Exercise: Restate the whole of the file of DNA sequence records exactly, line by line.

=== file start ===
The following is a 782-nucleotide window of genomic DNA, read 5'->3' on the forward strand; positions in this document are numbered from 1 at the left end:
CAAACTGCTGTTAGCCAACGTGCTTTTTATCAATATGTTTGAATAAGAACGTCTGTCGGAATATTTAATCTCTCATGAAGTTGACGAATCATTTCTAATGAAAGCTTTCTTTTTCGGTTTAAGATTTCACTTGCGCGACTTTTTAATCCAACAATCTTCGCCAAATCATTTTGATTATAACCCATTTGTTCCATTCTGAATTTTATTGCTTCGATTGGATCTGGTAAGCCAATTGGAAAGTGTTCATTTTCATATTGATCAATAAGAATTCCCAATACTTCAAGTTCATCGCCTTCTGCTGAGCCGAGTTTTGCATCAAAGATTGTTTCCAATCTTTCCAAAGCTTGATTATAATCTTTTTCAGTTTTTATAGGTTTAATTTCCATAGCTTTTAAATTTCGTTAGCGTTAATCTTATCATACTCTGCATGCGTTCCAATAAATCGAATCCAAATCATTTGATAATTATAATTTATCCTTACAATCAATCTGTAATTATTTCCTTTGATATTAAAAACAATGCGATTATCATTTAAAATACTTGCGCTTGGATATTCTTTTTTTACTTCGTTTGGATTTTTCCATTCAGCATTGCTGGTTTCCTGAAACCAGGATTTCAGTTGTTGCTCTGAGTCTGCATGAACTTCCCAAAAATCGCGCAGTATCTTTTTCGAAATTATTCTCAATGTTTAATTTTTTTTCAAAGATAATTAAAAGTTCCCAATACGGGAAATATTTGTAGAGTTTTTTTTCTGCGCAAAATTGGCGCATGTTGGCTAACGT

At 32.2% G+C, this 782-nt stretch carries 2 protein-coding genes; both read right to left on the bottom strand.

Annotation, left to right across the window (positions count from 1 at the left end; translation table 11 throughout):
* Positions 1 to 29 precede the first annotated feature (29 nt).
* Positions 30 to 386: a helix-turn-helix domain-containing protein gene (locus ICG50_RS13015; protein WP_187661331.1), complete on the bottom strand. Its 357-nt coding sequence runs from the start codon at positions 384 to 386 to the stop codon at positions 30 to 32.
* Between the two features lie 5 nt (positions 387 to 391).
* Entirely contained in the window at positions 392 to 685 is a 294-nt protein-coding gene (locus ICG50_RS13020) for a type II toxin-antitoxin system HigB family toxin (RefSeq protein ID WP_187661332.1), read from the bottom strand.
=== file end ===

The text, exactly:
The following is a 782-nucleotide window of genomic DNA, read 5'->3' on the forward strand; positions in this document are numbered from 1 at the left end:
CAAACTGCTGTTAGCCAACGTGCTTTTTATCAATATGTTTGAATAAGAACGTCTGTCGGAATATTTAATCTCTCATGAAGTTGACGAATCATTTCTAATGAAAGCTTTCTTTTTCGGTTTAAGATTTCACTTGCGCGACTTTTTAATCCAACAATCTTCGCCAAATCATTTTGATTATAACCCATTTGTTCCATTCTGAATTTTATTGCTTCGATTGGATCTGGTAAGCCAATTGGAAAGTGTTCATTTTCATATTGATCAATAAGAATTCCCAATACTTCAAGTTCATCGCCTTCTGCTGAGCCGAGTTTTGCATCAAAGATTGTTTCCAATCTTTCCAAAGCTTGATTATAATCTTTTTCAGTTTTTATAGGTTTAATTTCCATAGCTTTTAAATTTCGTTAGCGTTAATCTTATCATACTCTGCATGCGTTCCAATAAATCGAATCCAAATCATTTGATAATTATAATTTATCCTTACAATCAATCTGTAATTATTTCCTTTGATATTAAAAACAATGCGATTATCATTTAAAATACTTGCGCTTGGATATTCTTTTTTTACTTCGTTTGGATTTTTCCATTCAGCATTGCTGGTTTCCTGAAACCAGGATTTCAGTTGTTGCTCTGAGTCTGCATGAACTTCCCAAAAATCGCGCAGTATCTTTTTCGAAATTATTCTCAATGTTTAATTTTTTTTCAAAGATAATTAAAAGTTCCCAATACGGGAAATATTTGTAGAGTTTTTTTTCTGCGCAAAATTGGCGCATGTTGGCTAACGT

At 32.2% G+C, this 782-nt stretch carries 2 protein-coding genes; both read right to left on the bottom strand.

Annotation, left to right across the window (positions count from 1 at the left end; translation table 11 throughout):
* Positions 1 to 29 precede the first annotated feature (29 nt).
* Positions 30 to 386: a helix-turn-helix domain-containing protein gene (locus ICG50_RS13015; protein WP_187661331.1), complete on the bottom strand. Its 357-nt coding sequence runs from the start codon at positions 384 to 386 to the stop codon at positions 30 to 32.
* Between the two features lie 5 nt (positions 387 to 391).
* Entirely contained in the window at positions 392 to 685 is a 294-nt protein-coding gene (locus ICG50_RS13020) for a type II toxin-antitoxin system HigB family toxin (RefSeq protein ID WP_187661332.1), read from the bottom strand.